The GDB Class Experience
An overview of GDB's training program.
The curriculum at Guide Dogs for the Blind is designed to be practical and flexible in order to address the unique circumstances of each client. GDB provides a variety of learning options based upon your individual needs and goals during our two-week programs. Students enjoy the privacy of single rooms along with amenities such as libraries; music, exercise, and computer rooms; private telephones with voicemail; descriptive videos; and wireless internet access. The comfort of our student residence facilities, along with caring and professional staff, provide an atmosphere that is hospitable and conducive to learning.
A client support specialist, who also happens to be a guide dog handler, is available for consultation. Nursing staff provides routine health care, assists those with special medical needs, and handles any health emergencies. During your class training, a veterinarian will personally consult with you and discuss the medical history of your new guide dog.
Staying on Campus
Learn what life is like at GDB while training with your new guide dog.
Class training at GDB involves learning the specialized skills needed to successfully communicate, live, and work with a guide dog. The majority of instruction time during the two-week program will be spent on practical applications - effective handling, bonding with, caring for, and traveling with your carefully selected guide dog. A range of topics will be covered, including general dog care, dog learning theory, techniques for reinforcement, safe travel practices, customizing your guide dog’s training, and transferring this information to your home environment.
The learning process gets underway well before the class program begins, as many course materials are provided ahead of time. It is important to enter the class program with some understanding of the general concepts, making the practical experiences while you are here more effective and efficient.
Throughout the course, GDB instructional staff will teach, facilitate and support. You will actively participate in your own learning, including setting goals specific to your situation (health, orientation skills, lifestyle, etc.), and coming to discussions and meetings prepared. Successful completion of this course requires that you gain a comprehensive understanding of the material, and be prepared to:
- Complete all self-study assignments
- Attend lectures and discussions
- Demonstrate practical competency by actively participating in safe and effective travel with their guide dog
- Demonstrate a theoretical understanding by participating in group discussions, one-on-one discussions with instructional staff, and taking part in a review of course material via a multiple choice assessment
Upon completion of the class training, you should be able to:
- Develop a connected, working relationship with your guide dog
- Effectively communicate and direct your guide dog in a safe and productive manner
- Re-direct your dog’s focus towards desirable behavior
- Detect deviations in your line of travel
- Read traffic safely in a scenario comparable to your home area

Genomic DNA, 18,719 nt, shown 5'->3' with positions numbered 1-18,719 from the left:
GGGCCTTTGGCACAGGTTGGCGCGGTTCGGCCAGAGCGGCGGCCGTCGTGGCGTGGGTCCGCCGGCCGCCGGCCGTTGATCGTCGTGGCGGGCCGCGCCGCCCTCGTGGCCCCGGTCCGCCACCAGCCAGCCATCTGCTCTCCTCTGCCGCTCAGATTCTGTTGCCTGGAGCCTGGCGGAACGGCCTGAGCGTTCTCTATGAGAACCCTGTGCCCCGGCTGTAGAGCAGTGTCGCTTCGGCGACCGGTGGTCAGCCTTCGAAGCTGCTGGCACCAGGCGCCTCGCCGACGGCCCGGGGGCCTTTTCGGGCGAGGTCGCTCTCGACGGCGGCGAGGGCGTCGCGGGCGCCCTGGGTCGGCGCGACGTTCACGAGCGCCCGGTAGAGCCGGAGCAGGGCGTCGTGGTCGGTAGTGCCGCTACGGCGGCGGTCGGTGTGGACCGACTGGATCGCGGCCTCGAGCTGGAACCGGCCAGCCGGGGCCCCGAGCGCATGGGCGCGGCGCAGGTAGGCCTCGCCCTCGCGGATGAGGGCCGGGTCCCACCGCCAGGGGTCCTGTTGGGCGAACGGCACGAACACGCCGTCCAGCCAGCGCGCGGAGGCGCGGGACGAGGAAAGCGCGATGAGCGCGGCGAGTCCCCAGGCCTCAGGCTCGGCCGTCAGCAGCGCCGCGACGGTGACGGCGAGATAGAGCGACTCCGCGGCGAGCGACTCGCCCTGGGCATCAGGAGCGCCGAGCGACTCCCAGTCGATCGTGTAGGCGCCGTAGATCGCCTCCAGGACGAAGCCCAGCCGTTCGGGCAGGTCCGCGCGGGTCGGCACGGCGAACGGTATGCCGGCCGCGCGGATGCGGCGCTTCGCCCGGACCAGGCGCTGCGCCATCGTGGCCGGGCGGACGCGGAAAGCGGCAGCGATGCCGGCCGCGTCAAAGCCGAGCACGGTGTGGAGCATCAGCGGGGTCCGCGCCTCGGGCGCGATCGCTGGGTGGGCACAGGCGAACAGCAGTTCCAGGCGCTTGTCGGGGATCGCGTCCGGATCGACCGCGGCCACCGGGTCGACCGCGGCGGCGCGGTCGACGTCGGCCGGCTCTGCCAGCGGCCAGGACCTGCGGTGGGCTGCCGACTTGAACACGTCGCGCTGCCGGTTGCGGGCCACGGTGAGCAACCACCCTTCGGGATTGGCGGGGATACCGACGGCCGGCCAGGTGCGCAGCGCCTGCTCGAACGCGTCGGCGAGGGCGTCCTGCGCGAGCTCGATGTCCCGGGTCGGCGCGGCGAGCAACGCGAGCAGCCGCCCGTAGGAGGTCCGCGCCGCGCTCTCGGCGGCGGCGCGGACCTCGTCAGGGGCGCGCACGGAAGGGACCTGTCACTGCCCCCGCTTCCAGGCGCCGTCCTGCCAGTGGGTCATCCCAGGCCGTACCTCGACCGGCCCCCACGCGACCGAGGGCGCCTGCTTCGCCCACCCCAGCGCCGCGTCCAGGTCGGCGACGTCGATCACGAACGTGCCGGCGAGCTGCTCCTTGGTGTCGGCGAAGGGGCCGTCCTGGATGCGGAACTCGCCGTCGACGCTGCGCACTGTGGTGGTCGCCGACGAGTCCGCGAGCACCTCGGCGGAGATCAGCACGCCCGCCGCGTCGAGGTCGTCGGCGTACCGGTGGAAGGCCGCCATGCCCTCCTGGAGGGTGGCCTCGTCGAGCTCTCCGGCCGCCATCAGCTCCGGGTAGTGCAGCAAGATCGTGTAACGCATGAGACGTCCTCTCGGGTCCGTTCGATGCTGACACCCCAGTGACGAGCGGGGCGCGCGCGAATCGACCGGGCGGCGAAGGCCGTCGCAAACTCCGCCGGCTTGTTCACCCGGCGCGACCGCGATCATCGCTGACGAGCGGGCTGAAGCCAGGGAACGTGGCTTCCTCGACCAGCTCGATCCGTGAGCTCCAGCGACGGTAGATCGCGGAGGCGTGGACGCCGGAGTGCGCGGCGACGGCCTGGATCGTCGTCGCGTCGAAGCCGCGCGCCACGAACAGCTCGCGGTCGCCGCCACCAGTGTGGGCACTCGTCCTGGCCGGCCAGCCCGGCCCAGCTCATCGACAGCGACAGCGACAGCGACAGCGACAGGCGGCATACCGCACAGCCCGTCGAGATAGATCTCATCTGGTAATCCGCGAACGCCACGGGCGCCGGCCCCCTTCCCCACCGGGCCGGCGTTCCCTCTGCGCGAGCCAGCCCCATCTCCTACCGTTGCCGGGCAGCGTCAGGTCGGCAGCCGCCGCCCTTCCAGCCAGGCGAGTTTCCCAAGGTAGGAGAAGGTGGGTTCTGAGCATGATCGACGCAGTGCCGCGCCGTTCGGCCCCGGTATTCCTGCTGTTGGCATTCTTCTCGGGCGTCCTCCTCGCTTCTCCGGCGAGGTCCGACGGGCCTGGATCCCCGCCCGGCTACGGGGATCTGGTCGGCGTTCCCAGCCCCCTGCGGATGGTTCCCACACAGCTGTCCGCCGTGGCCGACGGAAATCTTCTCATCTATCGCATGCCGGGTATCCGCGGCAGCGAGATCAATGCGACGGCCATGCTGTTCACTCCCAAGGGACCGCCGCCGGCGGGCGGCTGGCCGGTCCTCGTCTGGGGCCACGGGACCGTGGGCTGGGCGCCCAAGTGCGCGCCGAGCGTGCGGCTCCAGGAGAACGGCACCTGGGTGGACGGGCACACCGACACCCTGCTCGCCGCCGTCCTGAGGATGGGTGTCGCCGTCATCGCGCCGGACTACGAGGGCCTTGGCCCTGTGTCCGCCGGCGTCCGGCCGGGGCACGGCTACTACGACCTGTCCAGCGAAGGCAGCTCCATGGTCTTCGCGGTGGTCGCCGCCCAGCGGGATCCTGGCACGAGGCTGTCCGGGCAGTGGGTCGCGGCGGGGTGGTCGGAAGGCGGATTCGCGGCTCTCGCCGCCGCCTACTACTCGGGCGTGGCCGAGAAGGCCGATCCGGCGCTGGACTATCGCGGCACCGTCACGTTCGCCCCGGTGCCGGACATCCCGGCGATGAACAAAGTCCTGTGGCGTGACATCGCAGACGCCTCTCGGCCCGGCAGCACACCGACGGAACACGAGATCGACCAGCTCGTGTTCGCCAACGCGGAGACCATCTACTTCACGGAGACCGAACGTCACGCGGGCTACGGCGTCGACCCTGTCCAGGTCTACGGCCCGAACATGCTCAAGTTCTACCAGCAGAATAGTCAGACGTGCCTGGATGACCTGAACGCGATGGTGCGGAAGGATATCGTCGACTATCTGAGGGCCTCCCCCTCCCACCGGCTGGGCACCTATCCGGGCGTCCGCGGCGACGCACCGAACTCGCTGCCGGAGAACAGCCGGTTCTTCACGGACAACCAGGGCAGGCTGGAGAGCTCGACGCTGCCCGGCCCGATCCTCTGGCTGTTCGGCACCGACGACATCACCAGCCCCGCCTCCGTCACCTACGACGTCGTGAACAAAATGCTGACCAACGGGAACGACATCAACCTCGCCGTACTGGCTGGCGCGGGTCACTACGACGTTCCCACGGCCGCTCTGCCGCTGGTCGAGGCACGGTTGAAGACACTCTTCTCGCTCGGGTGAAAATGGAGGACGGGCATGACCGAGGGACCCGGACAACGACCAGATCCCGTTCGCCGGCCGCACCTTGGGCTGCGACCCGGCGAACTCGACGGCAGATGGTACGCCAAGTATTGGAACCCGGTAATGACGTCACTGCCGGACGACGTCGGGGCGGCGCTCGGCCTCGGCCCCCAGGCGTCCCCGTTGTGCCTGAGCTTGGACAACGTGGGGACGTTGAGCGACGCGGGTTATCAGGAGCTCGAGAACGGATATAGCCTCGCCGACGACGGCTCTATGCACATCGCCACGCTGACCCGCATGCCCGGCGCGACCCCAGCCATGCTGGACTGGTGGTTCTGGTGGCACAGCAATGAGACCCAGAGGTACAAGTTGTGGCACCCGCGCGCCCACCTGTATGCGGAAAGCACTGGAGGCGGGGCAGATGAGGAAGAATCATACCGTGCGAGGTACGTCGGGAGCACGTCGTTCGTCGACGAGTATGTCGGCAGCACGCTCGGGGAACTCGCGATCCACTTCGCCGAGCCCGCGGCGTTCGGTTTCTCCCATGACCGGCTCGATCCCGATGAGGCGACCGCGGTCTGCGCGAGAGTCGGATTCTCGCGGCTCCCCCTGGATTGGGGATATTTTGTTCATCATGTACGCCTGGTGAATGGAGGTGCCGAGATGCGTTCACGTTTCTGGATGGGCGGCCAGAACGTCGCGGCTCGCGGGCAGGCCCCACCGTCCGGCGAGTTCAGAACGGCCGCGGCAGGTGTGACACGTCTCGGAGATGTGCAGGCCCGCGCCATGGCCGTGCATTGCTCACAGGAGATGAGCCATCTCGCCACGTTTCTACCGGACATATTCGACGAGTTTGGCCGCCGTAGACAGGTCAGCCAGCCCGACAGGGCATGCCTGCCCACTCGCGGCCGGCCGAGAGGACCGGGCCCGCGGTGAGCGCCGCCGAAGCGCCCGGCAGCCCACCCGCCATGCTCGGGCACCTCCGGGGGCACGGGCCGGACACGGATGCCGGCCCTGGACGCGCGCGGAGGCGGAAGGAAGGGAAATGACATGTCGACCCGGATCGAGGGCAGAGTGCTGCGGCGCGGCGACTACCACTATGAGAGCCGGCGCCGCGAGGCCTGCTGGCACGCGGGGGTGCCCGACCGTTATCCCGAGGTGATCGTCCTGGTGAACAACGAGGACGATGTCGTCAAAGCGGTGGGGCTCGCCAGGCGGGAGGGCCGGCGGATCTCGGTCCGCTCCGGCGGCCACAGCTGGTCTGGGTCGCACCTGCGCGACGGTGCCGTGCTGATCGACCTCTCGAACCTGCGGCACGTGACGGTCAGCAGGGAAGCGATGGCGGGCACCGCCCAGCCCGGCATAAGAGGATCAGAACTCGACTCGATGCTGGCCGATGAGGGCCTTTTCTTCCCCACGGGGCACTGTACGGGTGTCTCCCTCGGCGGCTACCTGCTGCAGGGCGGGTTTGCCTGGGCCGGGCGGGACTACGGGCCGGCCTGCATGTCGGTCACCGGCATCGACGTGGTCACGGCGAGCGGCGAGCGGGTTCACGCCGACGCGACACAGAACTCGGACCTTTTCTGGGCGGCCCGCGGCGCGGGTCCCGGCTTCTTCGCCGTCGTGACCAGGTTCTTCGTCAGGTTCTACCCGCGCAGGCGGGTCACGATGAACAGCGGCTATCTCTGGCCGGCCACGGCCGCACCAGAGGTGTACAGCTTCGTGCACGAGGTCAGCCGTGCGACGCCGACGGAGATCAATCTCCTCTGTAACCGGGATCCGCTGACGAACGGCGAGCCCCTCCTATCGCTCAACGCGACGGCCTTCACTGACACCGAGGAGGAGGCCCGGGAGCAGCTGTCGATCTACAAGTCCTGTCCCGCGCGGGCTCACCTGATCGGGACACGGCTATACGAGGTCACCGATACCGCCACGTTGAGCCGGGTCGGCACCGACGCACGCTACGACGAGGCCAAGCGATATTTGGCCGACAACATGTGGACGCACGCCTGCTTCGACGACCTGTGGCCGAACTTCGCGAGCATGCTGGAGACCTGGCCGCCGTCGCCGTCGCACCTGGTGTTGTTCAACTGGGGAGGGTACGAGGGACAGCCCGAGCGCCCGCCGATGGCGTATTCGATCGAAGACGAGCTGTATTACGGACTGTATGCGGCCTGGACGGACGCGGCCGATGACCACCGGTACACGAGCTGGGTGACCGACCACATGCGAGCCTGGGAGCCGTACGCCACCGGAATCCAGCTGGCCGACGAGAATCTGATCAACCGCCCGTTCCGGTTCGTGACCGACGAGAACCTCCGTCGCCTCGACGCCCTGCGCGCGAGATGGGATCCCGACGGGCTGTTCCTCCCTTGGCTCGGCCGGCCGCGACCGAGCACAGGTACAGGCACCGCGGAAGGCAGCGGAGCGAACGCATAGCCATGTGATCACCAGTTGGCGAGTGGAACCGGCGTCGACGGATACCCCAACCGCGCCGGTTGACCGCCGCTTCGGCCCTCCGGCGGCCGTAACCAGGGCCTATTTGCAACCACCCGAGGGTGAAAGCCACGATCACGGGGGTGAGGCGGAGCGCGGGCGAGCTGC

- Suitably care for your dog’s needs, both physical (general care, grooming, basic medical care, etc.) and emotional (consistent/fair handling, playtime, companionship, etc.)
Before you apply, take the opportunity to make sure you're ready.Is a Guide Dog Right For You?
Learn how the application process works.Application Info
Course Materials and Supplies
GDB will provide you with the required course materials (available in a variety of accessible formats). All of your basic dog supplies (harness, leash, bedding, grooming equipment, etc.) will also be provided. Depending on the season and campus location, incoming clients should bring appropriate clothes and at least one pair of good walking shoes. Raingear is available to checkout during class, but for comfort and fit, if rain is anticipated bringing personal gear may be best.
All class lecture materials are available here on our website for you to access and study at any time.
These are an opportunity to meet with instructional staff ask questions about any aspects of class training that you may have. Instructional staff will cover a variety of topics and may ask questions related to your home environment, daily routine, and dog preferences.
Progress Report Meeting
This discussion occurs at the midway point of class training and reviews the class program thus far. Topics will include your feelings about the guide dog lifestyle, how the class is progressing, and specific goals for the second week.
Transition Plan Meeting
This meeting is another opportunity for a one-on-one discussion with instructor staff, and can include family members via conference call. Topics will include introducing your guide dog to family/coworkers, confinement/management techniques, developing appropriate schedules upon returning home, dog exercise and weight management, and teaching your home routes to your new guide.
When I met Ferdinand, he immediately flopped over on his back and put his paws up around my hand. And that was it—he had my heart.
The general daily schedule for the duration of the class program is listed below. It is designed to provide consistency in feeding, watering, and relieving a young dog, while introducing you to a basic understanding of your individual dog’s eating, drinking, and relieving habits. Times are not listed for each specific activity due to minor scheduling differences between campuses, as well as the inherent flexibility of the training program.
7:00 am: water, feed, and relieve your dog
8:15 am: relieve your dog, drive to training area, morning lesson(s)
11:30 am: water and relieve your dog
1:30 pm: relieve your dog, drive to training area, afternoon lesson(s)
RETURN TO CAMPUS
4:30 pm: water, feed, and relieve your dog
7:00 pm: water your dog
8:30 pm: relieve your dog